Carolyn Anderson from Spade, a small town in Lamb County, was one of those who refused to be vaccinated. She died in the summer of 2021 at the age of 78—as did two of her adult children, Travis, 53, and Michelle, 55, who lived in a neighboring county, and were also unvaccinated. All three spent a lot of time on pro-Trump Facebook pages, where pandemic misinformation was rampant. “My family died because they were too hardheaded to get a vaccine,” says Kim Carey, Anderson’s sole surviving child—and who did get the shot. “All the propaganda they were listening to was so overwhelming.”
Some people in Lamb pushed back. Linda Casares says her grandson wouldn’t get the vaccine because he read online that there was a microchip in it. In response, she took down a refrigerator magnet and rubbed it on her arm (where she’d recently gotten the shot), asking him, “Is it sticking? Is it sticking?” Holaday tried to convince his congregants to take the shot. One older man, for instance, said he wouldn’t get vaccinated, but Holaday kept bringing it up, and he asked the man’s daughter to mention it to him at home as well. “You drop an idea, drop another idea,” he says, “and wait and see who takes the bait, and runs with it as their idea.”
That congregant ultimately still refused to get vaccinated. Other efforts also ran into resistance. When Bryant suggested his congregants wear masks and try to stay distant from one another in the church, one of his church leaders resigned. “He said he couldn’t follow a pastor who didn’t have faith in God,” Bryant says. Some people seemed to live in a hermetically sealed information universe strong enough to overwhelm even lived experience. One woman I spoke with insisted the coronavirus wasn’t anything to be afraid of, even though her aunt had died from it.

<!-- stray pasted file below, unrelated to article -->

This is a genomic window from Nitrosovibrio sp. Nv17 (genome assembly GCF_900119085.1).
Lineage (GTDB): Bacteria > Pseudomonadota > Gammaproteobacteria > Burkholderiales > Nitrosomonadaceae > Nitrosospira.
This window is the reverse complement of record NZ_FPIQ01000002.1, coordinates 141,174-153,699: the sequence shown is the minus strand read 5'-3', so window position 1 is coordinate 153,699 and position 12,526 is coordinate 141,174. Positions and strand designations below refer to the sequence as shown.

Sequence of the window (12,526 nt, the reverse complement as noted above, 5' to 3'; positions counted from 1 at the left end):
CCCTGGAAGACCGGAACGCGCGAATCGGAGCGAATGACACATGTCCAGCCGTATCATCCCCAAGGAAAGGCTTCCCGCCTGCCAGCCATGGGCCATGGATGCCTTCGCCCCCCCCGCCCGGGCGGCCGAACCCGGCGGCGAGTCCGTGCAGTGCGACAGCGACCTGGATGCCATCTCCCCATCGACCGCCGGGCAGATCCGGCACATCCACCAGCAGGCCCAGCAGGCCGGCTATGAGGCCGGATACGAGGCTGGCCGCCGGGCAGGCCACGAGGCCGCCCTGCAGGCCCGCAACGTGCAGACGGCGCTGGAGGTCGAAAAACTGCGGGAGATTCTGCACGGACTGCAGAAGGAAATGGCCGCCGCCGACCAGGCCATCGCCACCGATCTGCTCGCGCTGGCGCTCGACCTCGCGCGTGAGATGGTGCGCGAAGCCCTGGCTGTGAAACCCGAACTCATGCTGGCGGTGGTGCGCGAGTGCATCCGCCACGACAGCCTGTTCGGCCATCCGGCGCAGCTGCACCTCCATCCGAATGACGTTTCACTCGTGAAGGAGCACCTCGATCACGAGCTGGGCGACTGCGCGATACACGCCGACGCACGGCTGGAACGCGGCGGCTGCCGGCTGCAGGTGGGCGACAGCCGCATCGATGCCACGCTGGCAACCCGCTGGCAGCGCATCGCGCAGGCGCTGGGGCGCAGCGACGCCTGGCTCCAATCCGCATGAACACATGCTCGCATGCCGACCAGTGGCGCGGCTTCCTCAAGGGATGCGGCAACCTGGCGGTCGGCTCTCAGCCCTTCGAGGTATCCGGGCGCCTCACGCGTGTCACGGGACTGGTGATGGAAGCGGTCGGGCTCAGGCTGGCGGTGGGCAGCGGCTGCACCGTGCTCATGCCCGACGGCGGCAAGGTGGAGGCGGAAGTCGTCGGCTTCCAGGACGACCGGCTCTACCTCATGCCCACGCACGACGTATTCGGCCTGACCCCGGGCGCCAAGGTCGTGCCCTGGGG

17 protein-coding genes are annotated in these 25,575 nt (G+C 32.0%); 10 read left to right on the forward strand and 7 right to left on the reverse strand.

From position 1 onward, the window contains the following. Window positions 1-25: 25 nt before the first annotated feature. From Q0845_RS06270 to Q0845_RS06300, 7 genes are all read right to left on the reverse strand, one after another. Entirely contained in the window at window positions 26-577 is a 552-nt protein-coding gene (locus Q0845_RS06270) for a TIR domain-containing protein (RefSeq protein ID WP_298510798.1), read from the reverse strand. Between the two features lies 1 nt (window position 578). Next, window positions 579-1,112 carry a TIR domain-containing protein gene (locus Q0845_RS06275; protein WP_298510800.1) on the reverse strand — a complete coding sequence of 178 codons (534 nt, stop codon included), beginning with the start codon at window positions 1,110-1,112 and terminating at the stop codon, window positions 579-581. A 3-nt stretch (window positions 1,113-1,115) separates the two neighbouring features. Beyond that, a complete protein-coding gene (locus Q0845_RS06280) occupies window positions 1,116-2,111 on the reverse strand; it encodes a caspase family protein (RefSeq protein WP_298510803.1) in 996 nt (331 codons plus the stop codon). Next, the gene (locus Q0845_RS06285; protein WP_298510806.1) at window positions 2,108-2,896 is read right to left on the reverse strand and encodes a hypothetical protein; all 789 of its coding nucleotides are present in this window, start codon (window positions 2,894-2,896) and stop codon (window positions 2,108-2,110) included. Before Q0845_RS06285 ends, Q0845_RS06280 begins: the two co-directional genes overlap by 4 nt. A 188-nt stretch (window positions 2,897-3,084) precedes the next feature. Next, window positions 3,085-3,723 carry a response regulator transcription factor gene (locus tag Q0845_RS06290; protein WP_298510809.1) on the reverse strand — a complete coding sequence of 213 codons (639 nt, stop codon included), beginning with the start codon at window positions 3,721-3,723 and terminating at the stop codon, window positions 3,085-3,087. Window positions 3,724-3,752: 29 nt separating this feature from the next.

A lot of people around the country got tired of talking about COVID-19 a long time ago. The national media has moved on to a large extent, as has the Biden Administration. But Morgan, from the National Rural Health Association, is still concerned. Uptake of the updated coronavirus boosters has been low, putting rural communities at risk for recurring waves of infection. Lingering effects from viral infection, like lung and heart damage, will likely cause yet more deaths, largely hidden even in CDC health statistics. “You still have that same older, sicker, poorer population clustered in these small towns,” Morgan says. “It’s set up for a silent crisis moving into the future.” Days before this article went to print, Rhonda Yesel contracted COVID-19 for the third time—she said it was her worst run with the illness yet. “Oxygen levels have not been above normal in several days,” she wrote over text. “Say a little prayer for me please.”
Other effects of the pandemic linger as well—a hole where loved ones used to be, and a persistent sense of confusion and injustice on the part of those who were left behind. “It just doesn’t make sense to me why my family had to die,” says Carey, crying. “I’m the only one living. I have no brother, no sister, no mom anymore.” Zamora, who lost two brothers, was infected with the coronavirus in May 2020, and she still gets so out of breath that she can hardly walk to her car from the nursing home where she works.
“Who are you going to be angry at?” she says. “At God? It’s not God’s fault.”